Contrasting Mormonism and Islam (Part One)

Contrasting Mormonism and Islam (Part One) January 26, 2018

Georgia's Masjid al-Farooq
The Al-Farooq Masjid (“Mosque”) in Atlanta, Georgia  (Wikimedia Commons public domain)

Continuing with my manuscript on Islam for Latter-day Saints:


So far, I have emphasized the similarities between Islam and Chris­tianity Specifically, I have concentrated on resemblances between Islam and the restored gospel. This has been deliberate. I have tried to correct the misperception held by many people that Islam is a totally foreign religion, even a form of paganism. Such opinions are far from the truth. Islam is a child of Abraham, a half-sister to Chris­tianity and Judaism. It is true that there has been a long historical antagonism between Islam and Christendom, and it is also true that no such hostility exists between Christianity and Buddhism, or Christianity and Hinduism. This is not a refutation of the close rela­tionship that exists between Islam and other Abrahamic religions. The historical rivalry between the Dar al-Islam (“the abode of Islam”) and Christendom is actually a result of their close relation­ship: Domestic hostilities, or civil wars, are often far worse than con­flicts between strangers. Islam and Christianity are so similar that the differences between them loom large by contrast. (Buddhism and Hinduism, on the other hand, are so different from Christianity that they have virtually no common ground upon which to have a conflict.) Furthermore, there is the historical fact that Christianity and Islam have often faced off over shared borders. Such squabbling over territory has never been a factor in Christian relations with the religions of India. It must be remembered that Islam is a monotheis­tic religion closely related to Christianity. It is this point that Elder Parley P. Pratt attempted to make in 1855:

I am aware it is not without a great deal of prejudice that we, as Europeans, and Americans, and Christians in religion and in our education, so called, have looked upon the history of Mahomet, or even the name; and even now we may think that Mahometanism, compared with Christianity as it exists in the world, is a kind of heathenism, or something dreadful, and the other we look upon as something very pretty, only a little crippled; and for my part, I hardly know which to call the idolatrous side of the question, unless we consider Mahometanism Christianity, in one sense, and that which has been called Christianity, heathenism.[1]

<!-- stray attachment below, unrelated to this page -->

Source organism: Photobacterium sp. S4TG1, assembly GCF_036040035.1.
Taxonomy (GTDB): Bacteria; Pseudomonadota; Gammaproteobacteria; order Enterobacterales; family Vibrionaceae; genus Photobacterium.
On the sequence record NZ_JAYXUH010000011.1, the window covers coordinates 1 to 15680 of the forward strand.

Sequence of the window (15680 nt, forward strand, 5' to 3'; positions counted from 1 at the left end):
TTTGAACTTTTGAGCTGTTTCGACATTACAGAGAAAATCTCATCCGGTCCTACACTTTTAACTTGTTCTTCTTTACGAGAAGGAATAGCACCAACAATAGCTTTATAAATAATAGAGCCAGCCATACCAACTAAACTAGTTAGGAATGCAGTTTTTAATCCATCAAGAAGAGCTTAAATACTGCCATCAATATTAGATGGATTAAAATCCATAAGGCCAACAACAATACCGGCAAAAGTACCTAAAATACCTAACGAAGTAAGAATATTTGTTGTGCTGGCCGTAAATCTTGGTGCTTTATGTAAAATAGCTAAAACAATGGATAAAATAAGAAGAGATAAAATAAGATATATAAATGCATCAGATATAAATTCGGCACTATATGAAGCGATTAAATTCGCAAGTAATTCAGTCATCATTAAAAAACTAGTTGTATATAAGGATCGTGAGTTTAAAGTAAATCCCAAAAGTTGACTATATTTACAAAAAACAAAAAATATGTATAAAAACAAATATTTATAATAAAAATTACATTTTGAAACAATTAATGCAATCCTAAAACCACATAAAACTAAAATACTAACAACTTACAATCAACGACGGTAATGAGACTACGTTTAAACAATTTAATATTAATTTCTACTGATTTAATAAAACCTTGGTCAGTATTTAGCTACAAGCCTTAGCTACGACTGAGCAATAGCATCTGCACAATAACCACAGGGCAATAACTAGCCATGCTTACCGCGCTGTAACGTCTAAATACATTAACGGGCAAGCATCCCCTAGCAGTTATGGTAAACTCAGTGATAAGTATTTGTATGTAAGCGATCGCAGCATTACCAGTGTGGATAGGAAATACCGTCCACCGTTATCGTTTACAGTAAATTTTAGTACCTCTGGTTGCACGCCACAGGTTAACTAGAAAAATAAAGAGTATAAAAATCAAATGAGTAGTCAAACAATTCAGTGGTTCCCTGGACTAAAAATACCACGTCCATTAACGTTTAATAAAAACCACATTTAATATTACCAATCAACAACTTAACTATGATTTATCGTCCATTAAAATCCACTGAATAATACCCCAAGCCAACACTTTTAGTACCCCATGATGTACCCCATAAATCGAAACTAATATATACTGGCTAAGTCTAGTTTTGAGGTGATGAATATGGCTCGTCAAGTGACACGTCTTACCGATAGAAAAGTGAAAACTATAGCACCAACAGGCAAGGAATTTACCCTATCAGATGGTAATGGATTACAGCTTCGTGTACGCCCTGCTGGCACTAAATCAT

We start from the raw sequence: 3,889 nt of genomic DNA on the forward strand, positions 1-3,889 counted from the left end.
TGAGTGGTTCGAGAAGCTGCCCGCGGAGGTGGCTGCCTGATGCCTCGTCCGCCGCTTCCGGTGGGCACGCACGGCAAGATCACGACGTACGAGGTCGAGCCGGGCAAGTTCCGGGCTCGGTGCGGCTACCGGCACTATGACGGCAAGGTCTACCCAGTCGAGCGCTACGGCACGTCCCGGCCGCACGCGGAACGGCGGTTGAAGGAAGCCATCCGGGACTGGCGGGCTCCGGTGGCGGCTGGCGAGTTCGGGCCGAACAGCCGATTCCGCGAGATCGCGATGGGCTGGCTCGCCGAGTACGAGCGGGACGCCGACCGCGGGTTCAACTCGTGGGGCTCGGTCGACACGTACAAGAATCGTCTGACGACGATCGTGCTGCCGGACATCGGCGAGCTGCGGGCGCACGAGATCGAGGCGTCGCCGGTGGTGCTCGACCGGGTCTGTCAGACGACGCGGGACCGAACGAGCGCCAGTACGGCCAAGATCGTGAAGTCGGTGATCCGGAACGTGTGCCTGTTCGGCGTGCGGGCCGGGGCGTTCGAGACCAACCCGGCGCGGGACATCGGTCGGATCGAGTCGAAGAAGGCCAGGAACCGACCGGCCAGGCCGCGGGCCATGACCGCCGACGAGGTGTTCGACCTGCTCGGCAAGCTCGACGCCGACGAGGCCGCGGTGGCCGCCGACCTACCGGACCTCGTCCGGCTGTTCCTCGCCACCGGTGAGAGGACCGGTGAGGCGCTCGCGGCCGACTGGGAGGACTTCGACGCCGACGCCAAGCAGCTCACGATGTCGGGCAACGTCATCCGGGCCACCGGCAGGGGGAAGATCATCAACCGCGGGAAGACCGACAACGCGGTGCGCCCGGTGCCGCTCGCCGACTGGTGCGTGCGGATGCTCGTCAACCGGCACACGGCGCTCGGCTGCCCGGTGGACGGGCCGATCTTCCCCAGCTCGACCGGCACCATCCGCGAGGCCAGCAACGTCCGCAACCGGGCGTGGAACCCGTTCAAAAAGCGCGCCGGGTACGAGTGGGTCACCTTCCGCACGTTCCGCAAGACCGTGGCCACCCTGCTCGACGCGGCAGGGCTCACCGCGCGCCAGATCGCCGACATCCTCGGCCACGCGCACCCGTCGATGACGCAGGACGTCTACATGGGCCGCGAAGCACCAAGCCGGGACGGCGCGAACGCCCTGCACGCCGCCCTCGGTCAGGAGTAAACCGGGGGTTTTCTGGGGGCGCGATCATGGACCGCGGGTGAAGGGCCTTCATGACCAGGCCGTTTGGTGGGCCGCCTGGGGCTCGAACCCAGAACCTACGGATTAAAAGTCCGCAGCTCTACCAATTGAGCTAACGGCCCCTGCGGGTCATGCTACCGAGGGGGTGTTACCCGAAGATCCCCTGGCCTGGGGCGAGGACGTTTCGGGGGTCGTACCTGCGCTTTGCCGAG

It is entirely incorrect to regard Islam as paganism, when it is actually a religion closely akin to our own. There is, however, an equal and opposite error, which I also wish to correct. Perhaps Elder Pratt himself fell into it. I remember, some years ago, a conversation with a Latter-day Saint friend who had visited the Near East on sev­eral occasions. We were talking about Islam and about the long-term prospects for spreading the gospel in the Arab world. He was much more optimistic than I. To my astonishment, this intelligent man told me that he felt that Muslims were virtually Mormons already and that all we needed to do was to clarify a few truths that they had gotten confused and perhaps to add a few doctrinal touches. Now, I’m all for a sympathetic understanding of the religions of other peo­ple. I do like to emphasize areas of common understanding. (I hope this book itself is evidence of that.) But to suggest, as my friend did, that, because of their abstinence from alcohol and their belief in strong family ties, Muslims are nearly Mormons is to misconceive both the nature of Islam and, I firmly believe, of Mormonism. There is more to the restored gospel, far more, than merely the Word of Wisdom and Family Home Evenings.

So, having labored at some length to establish similarities between the teachings of the Qur’an and the teachings of the Latter- day Saint scriptures, I must now mention some of the ways in which they diverge. And it must be said that Islam has further diverged from the teachings of the Qur’an, and from what we as Latter-day Saints regard as the truth, in the years since the passing of Muhammad. (Almost all Muslim thinkers would passionately reject this claim. Indeed, they have vehemently rejected it at aca­demic conferences where I have advanced it. It remains my opinion, though, and is a carefully considered and well-docu­mented view.)


[1] Journal of Discourses 3:38.



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